Miriel M. Thomas
Earlier this month, the Supreme Court decided Snyder v. Phelps, a case involving the Westboro Baptist Church’s demonstrations in conjunction with the funeral of a Marine killed in the line of duty in Iraq. Eight to one, the Court ruled that the First Amendment immunizes Westboro from tort liability for the emotional distress it inflicted on the fallen serviceman’s father. The decision is probably technically correct, but its implications for the future of American freedom are grim.
Chief Justice Roberts’ majority opinion states the facts of the case and the legal principles at hand very simply. Phelps and the other members of his “church” conducted their demonstration on public property and in compliance with all law enforcement instructions. The “overall thrust” of Westboro’s message related to matters of public concern. Such speech, in spite of—or perhaps because of—its crude and offensive character, is protected at the heart of the First Amendment. Case closed.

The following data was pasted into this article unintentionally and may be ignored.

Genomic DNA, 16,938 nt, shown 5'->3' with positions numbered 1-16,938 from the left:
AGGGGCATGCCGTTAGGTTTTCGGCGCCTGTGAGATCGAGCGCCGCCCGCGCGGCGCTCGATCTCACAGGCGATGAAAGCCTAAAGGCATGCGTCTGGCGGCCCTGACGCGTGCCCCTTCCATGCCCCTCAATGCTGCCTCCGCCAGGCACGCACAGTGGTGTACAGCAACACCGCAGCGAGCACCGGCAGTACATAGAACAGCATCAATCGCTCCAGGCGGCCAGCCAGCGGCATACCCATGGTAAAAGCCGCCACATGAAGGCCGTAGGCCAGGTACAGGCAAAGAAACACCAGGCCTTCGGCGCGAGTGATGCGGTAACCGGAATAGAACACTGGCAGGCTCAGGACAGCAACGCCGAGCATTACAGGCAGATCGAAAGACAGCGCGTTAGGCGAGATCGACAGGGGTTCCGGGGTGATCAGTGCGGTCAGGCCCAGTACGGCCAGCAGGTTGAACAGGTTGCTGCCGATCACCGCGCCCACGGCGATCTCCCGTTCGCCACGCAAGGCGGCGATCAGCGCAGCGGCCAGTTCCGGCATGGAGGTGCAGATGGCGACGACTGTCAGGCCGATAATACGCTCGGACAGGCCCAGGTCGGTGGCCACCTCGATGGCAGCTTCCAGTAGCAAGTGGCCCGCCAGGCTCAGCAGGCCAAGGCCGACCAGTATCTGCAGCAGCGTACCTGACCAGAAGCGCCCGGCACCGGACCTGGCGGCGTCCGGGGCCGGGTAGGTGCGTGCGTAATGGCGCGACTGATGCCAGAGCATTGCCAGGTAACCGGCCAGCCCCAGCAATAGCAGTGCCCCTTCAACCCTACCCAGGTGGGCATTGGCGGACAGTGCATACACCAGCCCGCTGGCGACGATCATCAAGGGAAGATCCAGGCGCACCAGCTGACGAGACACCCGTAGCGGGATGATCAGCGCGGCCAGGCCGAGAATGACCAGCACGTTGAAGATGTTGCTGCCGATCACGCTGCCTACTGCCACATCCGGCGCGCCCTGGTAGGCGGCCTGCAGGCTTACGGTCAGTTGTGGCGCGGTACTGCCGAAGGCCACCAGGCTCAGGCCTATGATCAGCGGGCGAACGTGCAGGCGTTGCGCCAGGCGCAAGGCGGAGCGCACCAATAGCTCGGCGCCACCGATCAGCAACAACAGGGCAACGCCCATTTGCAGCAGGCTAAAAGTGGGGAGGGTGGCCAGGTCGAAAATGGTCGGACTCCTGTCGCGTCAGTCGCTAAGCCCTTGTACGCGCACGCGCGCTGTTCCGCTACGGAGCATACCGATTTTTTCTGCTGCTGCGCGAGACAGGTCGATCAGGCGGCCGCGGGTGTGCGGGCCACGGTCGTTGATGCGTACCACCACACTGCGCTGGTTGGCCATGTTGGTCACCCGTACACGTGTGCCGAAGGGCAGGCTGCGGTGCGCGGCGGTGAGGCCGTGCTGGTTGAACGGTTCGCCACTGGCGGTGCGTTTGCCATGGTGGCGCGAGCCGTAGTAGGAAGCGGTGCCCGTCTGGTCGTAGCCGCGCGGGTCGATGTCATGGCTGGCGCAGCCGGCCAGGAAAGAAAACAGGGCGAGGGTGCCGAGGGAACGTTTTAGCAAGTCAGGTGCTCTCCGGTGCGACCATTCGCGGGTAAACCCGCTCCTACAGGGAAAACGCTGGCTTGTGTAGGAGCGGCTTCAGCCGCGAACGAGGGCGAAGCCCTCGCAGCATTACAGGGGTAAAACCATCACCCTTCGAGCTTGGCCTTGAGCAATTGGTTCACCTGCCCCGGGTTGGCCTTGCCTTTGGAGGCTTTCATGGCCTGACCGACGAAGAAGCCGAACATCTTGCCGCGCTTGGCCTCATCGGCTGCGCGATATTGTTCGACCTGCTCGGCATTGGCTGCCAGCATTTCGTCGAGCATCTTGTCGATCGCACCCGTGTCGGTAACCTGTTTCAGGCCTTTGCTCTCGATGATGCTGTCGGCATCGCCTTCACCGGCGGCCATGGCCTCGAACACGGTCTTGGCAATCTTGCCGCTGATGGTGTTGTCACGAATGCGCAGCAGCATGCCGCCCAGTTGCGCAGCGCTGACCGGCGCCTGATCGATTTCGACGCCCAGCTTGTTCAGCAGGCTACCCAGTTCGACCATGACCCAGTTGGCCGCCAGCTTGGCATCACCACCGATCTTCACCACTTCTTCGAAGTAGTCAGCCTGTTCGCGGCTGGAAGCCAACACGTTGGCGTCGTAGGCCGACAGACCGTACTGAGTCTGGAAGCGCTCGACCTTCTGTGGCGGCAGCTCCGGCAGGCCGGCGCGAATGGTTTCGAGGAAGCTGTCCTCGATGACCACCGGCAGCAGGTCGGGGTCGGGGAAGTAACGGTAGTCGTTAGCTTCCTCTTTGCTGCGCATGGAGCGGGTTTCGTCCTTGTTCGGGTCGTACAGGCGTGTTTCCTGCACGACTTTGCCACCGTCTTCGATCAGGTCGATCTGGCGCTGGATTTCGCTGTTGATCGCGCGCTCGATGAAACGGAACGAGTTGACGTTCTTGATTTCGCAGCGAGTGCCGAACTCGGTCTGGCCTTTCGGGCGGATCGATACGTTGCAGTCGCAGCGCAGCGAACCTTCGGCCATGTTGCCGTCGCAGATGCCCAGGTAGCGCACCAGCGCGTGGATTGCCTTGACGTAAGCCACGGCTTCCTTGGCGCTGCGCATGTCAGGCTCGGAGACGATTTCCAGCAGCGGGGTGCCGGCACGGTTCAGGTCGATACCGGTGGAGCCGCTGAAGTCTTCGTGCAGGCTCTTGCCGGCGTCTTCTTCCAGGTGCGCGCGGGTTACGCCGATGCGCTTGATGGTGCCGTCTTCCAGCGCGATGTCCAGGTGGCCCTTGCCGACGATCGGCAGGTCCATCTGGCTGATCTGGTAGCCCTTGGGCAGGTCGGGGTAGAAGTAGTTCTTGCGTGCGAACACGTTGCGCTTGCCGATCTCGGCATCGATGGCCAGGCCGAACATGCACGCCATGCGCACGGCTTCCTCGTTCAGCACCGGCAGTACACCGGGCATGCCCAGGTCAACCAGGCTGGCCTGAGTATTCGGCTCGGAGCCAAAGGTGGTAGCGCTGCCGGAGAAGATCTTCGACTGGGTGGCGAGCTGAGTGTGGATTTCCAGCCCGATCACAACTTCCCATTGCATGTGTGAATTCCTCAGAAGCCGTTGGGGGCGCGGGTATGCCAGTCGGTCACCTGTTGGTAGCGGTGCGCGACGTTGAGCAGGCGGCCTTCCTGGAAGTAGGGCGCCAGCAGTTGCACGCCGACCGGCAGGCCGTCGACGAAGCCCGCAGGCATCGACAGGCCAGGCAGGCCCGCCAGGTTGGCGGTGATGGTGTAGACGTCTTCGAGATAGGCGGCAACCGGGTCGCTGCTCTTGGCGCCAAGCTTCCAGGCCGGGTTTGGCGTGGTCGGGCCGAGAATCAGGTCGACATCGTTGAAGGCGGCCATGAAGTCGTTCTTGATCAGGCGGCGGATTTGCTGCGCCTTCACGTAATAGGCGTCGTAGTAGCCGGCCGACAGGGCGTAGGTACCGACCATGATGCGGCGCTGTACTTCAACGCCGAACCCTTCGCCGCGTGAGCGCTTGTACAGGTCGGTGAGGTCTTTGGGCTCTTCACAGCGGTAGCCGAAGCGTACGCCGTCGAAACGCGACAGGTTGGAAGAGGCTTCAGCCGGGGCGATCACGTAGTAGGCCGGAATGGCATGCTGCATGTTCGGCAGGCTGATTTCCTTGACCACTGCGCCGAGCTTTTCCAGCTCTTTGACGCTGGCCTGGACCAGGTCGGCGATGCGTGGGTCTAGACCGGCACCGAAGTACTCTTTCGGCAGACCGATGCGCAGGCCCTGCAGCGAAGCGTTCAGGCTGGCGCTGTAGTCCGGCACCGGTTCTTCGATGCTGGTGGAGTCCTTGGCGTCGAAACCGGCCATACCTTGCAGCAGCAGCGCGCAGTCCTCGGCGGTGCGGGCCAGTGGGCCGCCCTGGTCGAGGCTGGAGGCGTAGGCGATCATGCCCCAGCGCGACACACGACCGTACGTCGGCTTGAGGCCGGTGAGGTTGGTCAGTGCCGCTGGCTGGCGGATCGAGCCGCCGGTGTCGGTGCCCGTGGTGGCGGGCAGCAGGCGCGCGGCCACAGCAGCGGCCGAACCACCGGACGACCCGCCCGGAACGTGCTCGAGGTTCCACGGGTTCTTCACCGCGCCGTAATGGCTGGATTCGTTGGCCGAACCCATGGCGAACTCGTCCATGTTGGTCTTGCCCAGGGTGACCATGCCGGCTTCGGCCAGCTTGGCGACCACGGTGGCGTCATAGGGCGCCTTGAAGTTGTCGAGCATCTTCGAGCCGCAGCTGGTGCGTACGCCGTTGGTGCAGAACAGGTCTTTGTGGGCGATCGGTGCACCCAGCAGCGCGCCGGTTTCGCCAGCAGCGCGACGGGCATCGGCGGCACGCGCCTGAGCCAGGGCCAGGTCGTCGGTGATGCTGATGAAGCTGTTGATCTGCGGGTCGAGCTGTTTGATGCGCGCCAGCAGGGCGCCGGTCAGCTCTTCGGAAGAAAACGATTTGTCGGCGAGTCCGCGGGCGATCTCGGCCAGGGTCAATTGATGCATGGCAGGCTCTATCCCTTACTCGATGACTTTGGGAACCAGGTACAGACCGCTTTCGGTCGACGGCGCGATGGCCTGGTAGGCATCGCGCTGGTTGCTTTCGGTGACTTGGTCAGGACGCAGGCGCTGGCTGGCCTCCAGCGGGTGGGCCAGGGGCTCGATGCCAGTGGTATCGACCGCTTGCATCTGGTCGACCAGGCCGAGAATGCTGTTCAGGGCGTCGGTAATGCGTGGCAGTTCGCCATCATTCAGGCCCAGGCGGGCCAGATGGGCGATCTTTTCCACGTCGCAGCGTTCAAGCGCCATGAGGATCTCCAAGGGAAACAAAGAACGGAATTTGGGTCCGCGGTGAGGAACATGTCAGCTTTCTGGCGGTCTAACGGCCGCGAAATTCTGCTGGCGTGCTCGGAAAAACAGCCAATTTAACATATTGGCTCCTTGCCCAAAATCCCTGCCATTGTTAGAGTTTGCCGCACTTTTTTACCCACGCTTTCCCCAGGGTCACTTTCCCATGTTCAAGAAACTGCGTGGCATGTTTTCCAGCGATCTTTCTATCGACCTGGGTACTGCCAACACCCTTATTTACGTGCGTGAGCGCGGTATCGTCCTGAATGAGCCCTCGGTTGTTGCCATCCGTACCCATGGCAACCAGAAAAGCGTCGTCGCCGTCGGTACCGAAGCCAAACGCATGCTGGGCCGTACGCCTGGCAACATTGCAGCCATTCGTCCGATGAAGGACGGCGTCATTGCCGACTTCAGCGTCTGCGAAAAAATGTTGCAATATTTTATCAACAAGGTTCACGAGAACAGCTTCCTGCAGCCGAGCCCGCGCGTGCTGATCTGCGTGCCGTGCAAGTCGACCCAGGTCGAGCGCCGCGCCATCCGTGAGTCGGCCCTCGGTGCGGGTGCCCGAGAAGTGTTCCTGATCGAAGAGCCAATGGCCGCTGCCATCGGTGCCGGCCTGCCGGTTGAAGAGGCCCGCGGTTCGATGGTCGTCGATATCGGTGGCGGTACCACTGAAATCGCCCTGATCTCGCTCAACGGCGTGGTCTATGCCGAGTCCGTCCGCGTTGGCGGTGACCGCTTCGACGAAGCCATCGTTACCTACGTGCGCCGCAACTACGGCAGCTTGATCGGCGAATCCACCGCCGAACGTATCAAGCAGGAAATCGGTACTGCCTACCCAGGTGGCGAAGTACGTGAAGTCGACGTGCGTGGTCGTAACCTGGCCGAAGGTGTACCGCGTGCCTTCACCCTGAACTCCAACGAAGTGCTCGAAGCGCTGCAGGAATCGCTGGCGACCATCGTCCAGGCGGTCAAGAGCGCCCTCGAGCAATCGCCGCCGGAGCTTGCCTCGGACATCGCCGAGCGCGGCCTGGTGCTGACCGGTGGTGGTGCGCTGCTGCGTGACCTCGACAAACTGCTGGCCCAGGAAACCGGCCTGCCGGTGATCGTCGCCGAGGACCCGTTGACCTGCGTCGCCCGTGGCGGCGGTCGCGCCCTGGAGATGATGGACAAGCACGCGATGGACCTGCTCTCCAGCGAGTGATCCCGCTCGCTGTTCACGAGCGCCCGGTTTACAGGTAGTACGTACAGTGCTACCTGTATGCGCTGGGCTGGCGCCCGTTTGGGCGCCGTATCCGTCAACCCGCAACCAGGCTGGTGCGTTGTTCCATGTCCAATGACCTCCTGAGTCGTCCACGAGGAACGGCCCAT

From the perspective of First Amendment jurisprudence, the decision appears to be correct. If the opinion has a weak link from a legal standpoint, it’s the “overall thrust” argument; some of the signs held by WBC members could reasonably be interpreted to refer directly to Snyder rather than to questions of public concern. As Justice Alito points out in his dissent, “I fail to see why actionable speech should be immunized simply because it is interspersed with speech that is protected.”